TELOSscope: The Telos Press Blog

The Value of Values

In recent years, questions of values and cultural conflict have frequently occupied the center of public discussion on both sides of the Atlantic, and these debates have taken on varied political shadings. The German discussion of a Leitkultur and, elsewhere in Europe and in the United States, the politicized expectation that immigrant populations acquire some familiarity with the language, culture, and values of the host country have often reflected underlying conservative assumptions. In contrast, in France, the defense of republican values has been more a matter of the Left and its tradition of adamant secularism, while more generally, advocacy on women’s issues and human rights have typically tended to arise on the Left (even if, in an interesting political development, they have begun to slide toward the Right). This political indeterminacy makes the topic all the more interesting. The question of values does not lend itself to easy political categorization. A broader account is called for to explain how Western political cultures—with their own internal range of positions and hardly monolithic—face sets of pressures in the context of globalization: immigration is only one dimension of a framework that includes enhanced international trade, new global media (the internet), and global environment questions, not to mention security and energy policies, even if debates typically erupt most dramatically around immigration-related topics.

If we could identify a shared conceptual framework for these problems, it would sound something like this hypothesis: the wider global context relativizes the standing of local narratives and undermines their stability. Given that degree of generality, there is no reason to assume that there is one single policy solution that would apply uniformly in different countries and to different topics. What we might achieve, however, is a framework for comparative discussions of related if nonetheless distinct topics in varied circumstances. Should societies expect new immigrants to internalize the host culture, and if so, what is the degree of appropriation that could be set as a norm: thorough? partial? minimal? A Leitkultur expectation that all immigrants reach university-level knowledge of host-culture history is probably unachievable, but that does not imply that expectations should be lowered to zero. Culture is after all not only distant history but also the way that one lives in historically formed institutions. Should there, for example, be any educational outreach to explain to immigrants the legal rights they have? Such rights may not have obtained in the countries of origin and therefore represent something distinctive about the host environment. Assuming the host culture takes its own rights seriously, it ought to be willing to explain them. But then what about the host-country history that led to those rights? That too should be part of the cultural outreach. If immigrants do not have access to knowledge of their rights—which are surely not fully separate from cultural values and their historical evolution—then discrimination and, in response to that, an attendant radicalization can only follow. In other words, to refrain from any project of cultural integration necessarily leaves immigrants vulnerable to exploitation and practically stripped of their rights. That is the point where superficial multiculturalism, fearful of denigrating other cultures and therefore unwilling to assert the host culture’s advantages, in effect traps immigrants in marginalized ghettos.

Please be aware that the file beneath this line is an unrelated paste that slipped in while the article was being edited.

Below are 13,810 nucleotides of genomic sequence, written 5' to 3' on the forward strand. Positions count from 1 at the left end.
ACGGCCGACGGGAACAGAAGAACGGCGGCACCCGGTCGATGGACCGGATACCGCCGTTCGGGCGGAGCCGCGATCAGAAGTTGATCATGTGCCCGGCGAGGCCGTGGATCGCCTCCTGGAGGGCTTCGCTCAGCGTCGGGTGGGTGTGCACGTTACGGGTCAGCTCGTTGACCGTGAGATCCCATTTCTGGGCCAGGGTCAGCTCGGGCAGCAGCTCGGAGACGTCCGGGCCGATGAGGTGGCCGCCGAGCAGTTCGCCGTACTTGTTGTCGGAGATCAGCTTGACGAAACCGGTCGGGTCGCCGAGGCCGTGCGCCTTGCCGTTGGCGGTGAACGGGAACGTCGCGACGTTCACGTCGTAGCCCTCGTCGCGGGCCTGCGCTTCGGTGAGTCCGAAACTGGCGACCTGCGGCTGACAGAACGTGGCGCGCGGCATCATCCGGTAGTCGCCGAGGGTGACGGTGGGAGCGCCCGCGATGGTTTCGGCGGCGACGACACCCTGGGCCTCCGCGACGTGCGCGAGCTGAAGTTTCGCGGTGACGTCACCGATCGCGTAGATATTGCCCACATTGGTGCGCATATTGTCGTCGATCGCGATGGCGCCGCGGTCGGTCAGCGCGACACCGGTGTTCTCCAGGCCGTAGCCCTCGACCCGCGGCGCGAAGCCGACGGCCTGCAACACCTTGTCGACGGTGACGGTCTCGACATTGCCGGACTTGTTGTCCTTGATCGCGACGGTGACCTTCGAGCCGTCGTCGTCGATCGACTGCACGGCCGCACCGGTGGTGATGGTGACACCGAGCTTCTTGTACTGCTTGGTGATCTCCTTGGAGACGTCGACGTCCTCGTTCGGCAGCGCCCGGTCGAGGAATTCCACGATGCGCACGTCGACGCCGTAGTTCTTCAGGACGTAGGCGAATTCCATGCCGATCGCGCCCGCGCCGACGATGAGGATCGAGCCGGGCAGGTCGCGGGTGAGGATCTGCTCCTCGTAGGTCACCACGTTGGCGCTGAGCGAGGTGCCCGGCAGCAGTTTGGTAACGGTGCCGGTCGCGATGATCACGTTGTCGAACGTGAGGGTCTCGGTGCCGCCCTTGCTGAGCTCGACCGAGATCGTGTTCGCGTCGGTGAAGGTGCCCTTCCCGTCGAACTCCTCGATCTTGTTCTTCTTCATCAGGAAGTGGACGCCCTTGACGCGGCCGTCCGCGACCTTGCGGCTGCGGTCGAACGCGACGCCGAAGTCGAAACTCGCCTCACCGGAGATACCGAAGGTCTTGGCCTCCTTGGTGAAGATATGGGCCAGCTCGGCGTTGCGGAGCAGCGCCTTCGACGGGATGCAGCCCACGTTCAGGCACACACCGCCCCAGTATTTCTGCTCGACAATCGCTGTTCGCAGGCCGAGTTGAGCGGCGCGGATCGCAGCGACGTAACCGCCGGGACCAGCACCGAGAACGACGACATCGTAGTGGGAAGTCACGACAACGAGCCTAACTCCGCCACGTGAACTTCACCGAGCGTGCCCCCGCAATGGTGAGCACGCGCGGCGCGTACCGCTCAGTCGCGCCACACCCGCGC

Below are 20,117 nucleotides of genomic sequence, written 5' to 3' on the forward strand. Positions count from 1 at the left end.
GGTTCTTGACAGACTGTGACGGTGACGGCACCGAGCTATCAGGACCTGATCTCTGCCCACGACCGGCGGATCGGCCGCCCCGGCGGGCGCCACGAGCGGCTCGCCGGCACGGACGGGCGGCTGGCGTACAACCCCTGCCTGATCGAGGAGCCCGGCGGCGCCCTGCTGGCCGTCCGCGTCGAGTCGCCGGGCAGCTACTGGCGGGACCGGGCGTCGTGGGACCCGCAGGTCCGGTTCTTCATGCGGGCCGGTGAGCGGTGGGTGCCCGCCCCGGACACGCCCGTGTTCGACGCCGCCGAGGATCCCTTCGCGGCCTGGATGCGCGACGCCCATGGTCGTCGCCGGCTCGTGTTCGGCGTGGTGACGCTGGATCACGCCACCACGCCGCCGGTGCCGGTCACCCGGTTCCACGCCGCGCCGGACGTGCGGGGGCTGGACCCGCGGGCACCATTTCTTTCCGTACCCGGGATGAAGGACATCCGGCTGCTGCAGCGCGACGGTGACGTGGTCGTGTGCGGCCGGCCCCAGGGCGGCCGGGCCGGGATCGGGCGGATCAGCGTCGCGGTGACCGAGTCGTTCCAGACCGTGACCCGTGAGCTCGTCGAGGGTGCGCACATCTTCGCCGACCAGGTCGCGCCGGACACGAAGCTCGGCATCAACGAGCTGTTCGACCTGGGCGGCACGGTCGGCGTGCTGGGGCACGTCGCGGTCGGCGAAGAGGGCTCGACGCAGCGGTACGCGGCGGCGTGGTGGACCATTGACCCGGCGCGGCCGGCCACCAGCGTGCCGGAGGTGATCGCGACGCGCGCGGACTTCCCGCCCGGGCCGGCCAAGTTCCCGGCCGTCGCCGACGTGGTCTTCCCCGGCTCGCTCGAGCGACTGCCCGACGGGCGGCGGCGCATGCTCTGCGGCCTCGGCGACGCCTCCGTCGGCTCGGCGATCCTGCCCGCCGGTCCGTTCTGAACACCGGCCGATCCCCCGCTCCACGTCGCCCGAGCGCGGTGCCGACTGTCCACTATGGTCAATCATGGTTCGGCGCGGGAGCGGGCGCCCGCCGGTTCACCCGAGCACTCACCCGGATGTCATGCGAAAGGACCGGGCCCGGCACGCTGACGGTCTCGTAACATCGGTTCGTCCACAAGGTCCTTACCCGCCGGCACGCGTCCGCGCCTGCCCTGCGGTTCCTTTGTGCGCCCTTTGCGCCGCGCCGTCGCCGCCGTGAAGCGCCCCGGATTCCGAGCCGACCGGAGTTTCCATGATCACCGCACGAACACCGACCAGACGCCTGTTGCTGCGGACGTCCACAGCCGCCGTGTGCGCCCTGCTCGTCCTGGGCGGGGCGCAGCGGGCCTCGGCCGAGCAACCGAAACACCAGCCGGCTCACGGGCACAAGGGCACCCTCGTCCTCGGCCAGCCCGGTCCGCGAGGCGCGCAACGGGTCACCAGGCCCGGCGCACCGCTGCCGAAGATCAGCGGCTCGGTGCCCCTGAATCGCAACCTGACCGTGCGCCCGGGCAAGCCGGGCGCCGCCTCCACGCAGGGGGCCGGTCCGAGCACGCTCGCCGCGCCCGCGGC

But if one concedes that immigrants might benefit from knowing that the host society values, for example, non-discriminatory labor practices, and that therefore if they face discrimination they would have some recourse and, more importantly, understand how to obtain it, should the same immigrants also know that the host society similarly values women’s rights? What about free speech or gay marriage? But actually the real question is not immigration and what immigrants should know but rather why western societies turn out to be strangely bashful about their own value contents. All these goods—anti-discrimination, free speech, women’s rights, gay marriage—are enlightenment legacies, established through social conflict and cultural change, and embedded in histories of controversy, some distant and some—think of gay marriage—very contemporary. None of these achievements of emancipation was easily won, and, when all is said and done, none has ever been fully accepted; there has always been some repressive undertow eager to limit freedom. Gay marriage is, again, the most current example, but the backlash against feminism is hardly a secret, and antisemitism never disappeared from secular and tolerant modernity. Similarly, before we celebrate western advocacy for something as seemingly irreproachable as free speech, let us remember how quickly western institutions were prepared to cave in on the publication of The Satanic Verses. The challenge before us today is this: to what extent will western societies, with their specific enlightenment legacies, but now facing a global context that includes significantly repressive cultures and political systems, choose to adjust to it by ratcheting down their own values? Does an anti-emancipatory global context mean that western cultures should roll back their own rights?